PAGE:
In their efforts to address the growing issue of man-leopard conflict in Maharashtra, Wildlife SOS and the Forest Department are micro-chipping leopards caught in conflict situations to monitor their movement patterns.
The western state of Maharashtra has a rich population of the Indian Leopard (Panthera pardus fusca). For years, they have been living and breeding quietly in their natural habitat, which they happen to share with the human population residing in villages.
Human encroachment and rapid deforestation caused by the creation of sugarcane fields have forced these majestic felines to adapt to the changing landscape. Desperate to find a foothold in the shrinking forests, they have been forced to seek shelter in the dense sugarcane fields while depending on easy prey (livestock, pigs, dogs) for survival. This proximity between the villagers and leopards has escalated into a human-leopard conflict.
Earlier this year, the sight of a leopard wandering in the sugarcane fields caused uproar in a village near Satara, Maharashtra.
Due to persistent pleas from the frightened villagers and in an attempt to prevent a full-blown crisis, the Forest Department was compelled to capture the feline but ensured that there was a minimum use of force and the leopard was not traumatised by the ordeal.
News of this incident soon reached the staff at the Manikdoh Leopard Rescue Centre in Junnar which is run by the NGO, Wildlife SOS, in collaboration with the Maharashtra Forest Department. A decision was taken to microchip the leopard so it could be released into its natural habitat. Dr. Ajay Deshmukh, a senior veterinarian with Wildlife SOS, and his team have the necessary experience and expertise in microchipping wild animals, having conducted nearly 40 such successful procedures in the past.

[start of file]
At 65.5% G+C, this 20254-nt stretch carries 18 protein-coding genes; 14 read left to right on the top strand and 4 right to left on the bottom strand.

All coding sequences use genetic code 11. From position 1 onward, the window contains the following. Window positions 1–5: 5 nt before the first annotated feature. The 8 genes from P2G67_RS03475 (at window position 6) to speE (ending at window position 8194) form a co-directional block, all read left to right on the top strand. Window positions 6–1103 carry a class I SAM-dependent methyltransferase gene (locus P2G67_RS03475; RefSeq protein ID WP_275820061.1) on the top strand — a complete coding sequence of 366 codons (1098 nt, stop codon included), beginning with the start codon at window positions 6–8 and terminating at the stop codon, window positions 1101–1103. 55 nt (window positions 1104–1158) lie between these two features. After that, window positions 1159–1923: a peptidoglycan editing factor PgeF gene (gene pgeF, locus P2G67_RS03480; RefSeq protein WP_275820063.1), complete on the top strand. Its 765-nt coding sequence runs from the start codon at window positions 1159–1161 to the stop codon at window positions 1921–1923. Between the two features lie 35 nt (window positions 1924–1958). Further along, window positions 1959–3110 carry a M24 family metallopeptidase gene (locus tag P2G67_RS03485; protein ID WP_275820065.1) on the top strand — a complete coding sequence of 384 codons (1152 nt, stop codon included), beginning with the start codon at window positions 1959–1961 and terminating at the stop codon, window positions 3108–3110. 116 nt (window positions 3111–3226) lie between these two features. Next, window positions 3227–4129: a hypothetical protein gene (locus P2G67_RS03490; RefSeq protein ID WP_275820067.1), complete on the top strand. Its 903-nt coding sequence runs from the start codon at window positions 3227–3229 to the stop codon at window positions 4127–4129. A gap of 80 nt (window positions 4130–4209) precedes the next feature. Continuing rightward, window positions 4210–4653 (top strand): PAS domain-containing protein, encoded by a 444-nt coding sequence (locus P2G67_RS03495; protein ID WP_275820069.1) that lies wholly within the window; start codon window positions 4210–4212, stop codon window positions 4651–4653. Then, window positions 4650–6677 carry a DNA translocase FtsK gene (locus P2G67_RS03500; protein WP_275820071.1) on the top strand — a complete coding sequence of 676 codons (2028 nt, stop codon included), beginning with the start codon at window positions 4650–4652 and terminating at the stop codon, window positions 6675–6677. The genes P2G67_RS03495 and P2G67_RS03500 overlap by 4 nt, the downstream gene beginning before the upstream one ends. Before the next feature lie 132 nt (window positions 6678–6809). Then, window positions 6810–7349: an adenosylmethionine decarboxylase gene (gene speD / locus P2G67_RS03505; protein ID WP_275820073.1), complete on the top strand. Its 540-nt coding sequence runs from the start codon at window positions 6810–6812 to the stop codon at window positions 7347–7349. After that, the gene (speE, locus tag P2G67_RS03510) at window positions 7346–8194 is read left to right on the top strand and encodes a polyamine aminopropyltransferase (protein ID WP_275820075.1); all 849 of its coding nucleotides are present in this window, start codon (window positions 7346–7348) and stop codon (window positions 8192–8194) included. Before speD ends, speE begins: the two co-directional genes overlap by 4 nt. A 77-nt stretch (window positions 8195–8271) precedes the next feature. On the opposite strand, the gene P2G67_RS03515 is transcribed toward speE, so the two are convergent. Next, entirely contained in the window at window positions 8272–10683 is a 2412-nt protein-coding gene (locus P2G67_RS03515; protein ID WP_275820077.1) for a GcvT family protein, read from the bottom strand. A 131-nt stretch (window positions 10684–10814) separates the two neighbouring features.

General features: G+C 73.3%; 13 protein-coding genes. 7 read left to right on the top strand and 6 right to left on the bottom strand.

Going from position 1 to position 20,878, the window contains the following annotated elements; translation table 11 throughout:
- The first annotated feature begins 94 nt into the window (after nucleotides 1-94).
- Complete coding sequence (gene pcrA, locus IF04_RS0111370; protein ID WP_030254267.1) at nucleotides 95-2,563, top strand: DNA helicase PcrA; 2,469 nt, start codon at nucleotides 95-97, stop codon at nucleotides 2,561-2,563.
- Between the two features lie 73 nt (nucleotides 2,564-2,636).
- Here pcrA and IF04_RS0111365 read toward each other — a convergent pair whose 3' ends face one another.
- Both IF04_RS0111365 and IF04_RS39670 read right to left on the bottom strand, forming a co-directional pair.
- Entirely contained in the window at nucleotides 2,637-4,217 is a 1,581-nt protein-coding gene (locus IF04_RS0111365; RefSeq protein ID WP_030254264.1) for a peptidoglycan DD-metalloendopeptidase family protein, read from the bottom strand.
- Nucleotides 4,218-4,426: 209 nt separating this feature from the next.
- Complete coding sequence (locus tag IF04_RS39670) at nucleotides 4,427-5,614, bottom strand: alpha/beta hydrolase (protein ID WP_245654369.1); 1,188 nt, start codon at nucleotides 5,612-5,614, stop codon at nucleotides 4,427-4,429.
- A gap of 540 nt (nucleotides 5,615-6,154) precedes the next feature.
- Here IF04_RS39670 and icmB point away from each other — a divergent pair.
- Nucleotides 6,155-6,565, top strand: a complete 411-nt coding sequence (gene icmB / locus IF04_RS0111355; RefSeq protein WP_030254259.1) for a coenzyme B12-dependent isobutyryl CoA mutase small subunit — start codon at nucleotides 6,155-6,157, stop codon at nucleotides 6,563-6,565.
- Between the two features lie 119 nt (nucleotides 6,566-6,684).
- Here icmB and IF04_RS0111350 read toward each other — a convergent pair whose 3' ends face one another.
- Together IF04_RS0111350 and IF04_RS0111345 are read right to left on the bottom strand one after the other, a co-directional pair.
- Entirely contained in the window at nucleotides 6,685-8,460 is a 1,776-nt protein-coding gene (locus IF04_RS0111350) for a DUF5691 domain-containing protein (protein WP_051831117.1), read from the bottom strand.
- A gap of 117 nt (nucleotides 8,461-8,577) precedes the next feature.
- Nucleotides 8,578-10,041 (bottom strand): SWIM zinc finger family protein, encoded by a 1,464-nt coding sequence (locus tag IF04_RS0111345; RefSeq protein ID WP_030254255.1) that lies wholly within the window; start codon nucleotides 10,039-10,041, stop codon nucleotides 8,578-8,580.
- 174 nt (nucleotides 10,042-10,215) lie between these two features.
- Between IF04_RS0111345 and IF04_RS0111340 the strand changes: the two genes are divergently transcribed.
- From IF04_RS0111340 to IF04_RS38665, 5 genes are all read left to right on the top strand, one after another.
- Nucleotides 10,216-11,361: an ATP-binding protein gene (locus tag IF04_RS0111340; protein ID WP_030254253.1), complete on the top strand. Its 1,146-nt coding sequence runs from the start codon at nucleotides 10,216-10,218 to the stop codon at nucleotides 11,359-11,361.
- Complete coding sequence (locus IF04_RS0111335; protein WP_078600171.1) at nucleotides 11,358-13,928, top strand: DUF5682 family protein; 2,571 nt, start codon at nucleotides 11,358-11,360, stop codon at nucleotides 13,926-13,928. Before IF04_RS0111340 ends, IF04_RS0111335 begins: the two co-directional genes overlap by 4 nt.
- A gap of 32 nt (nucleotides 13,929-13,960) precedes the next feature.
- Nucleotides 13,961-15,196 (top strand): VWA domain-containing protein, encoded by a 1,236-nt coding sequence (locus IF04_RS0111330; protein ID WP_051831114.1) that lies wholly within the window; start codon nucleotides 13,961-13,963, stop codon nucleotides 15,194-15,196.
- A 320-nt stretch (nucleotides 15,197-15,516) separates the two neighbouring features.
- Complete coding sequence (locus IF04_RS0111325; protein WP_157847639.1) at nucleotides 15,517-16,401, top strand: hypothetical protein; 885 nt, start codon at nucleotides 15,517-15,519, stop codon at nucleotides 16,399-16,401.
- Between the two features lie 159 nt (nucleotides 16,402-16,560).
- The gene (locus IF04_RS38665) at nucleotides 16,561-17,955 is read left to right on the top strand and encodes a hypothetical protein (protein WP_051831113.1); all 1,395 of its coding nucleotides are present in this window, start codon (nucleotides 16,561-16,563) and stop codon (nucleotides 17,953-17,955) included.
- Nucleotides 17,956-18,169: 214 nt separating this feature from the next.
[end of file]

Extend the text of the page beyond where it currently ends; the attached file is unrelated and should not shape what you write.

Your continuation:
The two-year-old female leopard was given a clean bill of health after a thorough veterinary examination conducted by the team. Later, she was implanted with a microchip — near the tail as per the guidelines issued by the Central Zoo Authority of India — comprising of a unique identification number.
Leopards are highly territorial animals, so she was released into the same forest area, where she was initially found.
In the state of Maharashtra, only the Sanjay Gandhi National Park in Mumbai and Wildlife SOS are qualified to carry out microchipping procedures on wild cats. Wildlife SOS also conducts awareness programs and training sessions for Forest Department officials to help them become familiar with the various techniques used during rescue and release operations. The primary objective is to contribute to the conservation of the endangered Indian leopard population in one of the most densely populated landscapes in the world.
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The Manikdoh Leopard Rescue Centre has over 30 leopards under lifetime care, and all of them have been microchipped. As per the guidelines issued by the Ministry of Environment, Forest and Climate Change, animals that are in captivity or have to be released back into the wild, need to be microchipped as it helps monitor their movement patterns.
Microchipping also helps to keep track of these animals and study them.
In a bid to prevent unnecessary capturing of leopards and placing them in captivity, Team Wildlife SOS reaches out to local communities to increase understanding about these majestic felines. The goal is to help people co-exist with leopards and to diminish fears that have manifested due to ignorance and misconceptions about them. The organisation has been conducting awareness sessions in schools, colleges, and various forums, with the intention of educating people about leopards and their behaviour. It hopes that these sessions will lead to increased understanding and build tolerance while reducing the occurrence of conflict situations.